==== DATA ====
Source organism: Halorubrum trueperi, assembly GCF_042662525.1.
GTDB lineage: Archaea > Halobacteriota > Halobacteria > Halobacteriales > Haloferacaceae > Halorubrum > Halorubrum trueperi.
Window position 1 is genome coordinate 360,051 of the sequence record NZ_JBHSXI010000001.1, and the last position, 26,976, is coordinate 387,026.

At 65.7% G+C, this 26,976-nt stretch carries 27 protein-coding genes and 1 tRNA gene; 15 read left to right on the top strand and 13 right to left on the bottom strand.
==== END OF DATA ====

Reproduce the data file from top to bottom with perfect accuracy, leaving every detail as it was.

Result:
Source organism: Halorubrum trueperi, assembly GCF_042662525.1.
GTDB lineage: Archaea > Halobacteriota > Halobacteria > Halobacteriales > Haloferacaceae > Halorubrum > Halorubrum trueperi.
Window position 1 is genome coordinate 360,051 of the sequence record NZ_JBHSXI010000001.1, and the last position, 26,976, is coordinate 387,026.

At 65.7% G+C, this 26,976-nt stretch carries 27 protein-coding genes and 1 tRNA gene; 15 read left to right on the top strand and 13 right to left on the bottom strand.